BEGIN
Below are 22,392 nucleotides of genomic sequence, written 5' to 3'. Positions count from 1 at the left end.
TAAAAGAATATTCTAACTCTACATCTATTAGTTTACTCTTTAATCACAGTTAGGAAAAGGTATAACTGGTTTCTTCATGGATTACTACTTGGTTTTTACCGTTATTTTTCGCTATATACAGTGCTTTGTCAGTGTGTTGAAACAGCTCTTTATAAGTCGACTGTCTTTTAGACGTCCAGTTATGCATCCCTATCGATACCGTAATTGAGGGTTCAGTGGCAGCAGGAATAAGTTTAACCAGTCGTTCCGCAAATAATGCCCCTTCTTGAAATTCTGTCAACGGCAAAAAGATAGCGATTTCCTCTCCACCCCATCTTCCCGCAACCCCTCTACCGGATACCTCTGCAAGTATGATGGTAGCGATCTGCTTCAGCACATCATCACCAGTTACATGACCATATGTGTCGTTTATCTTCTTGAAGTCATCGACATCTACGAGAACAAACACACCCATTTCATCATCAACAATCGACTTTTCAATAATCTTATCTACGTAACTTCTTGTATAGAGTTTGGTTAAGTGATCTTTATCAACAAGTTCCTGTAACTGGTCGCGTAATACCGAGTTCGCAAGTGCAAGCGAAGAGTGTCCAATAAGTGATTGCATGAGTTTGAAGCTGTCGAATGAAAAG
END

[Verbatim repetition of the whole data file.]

Below are 22,392 nucleotides of genomic sequence, written 5' to 3'. Positions count from 1 at the left end.
TAAAAGAATATTCTAACTCTACATCTATTAGTTTACTCTTTAATCACAGTTAGGAAAAGGTATAACTGGTTTCTTCATGGATTACTACTTGGTTTTTACCGTTATTTTTCGCTATATACAGTGCTTTGTCAGTGTGTTGAAACAGCTCTTTATAAGTCGACTGTCTTTTAGACGTCCAGTTATGCATCCCTATCGATACCGTAATTGAGGGTTCAGTGGCAGCAGGAATAAGTTTAACCAGTCGTTCCGCAAATAATGCCCCTTCTTGAAATTCTGTCAACGGCAAAAAGATAGCGATTTCCTCTCCACCCCATCTTCCCGCAACCCCTCTACCGGATACCTCTGCAAGTATGATGGTAGCGATCTGCTTCAGCACATCATCACCAGTTACATGACCATATGTGTCGTTTATCTTCTTGAAGTCATCGACATCTACGAGAACAAACACACCCATTTCATCATCAACAATCGACTTTTCAATAATCTTATCTACGTAACTTCTTGTATAGAGTTTGGTTAAGTGATCTTTATCAACAAGTTCCTGTAACTGGTCGCGTAATACCGAGTTCGCAAGTGCAAGCGAAGAGTGTCCAATAAGTGATTGCATGAGTTTGAAGCTGTCGAATGAAAAG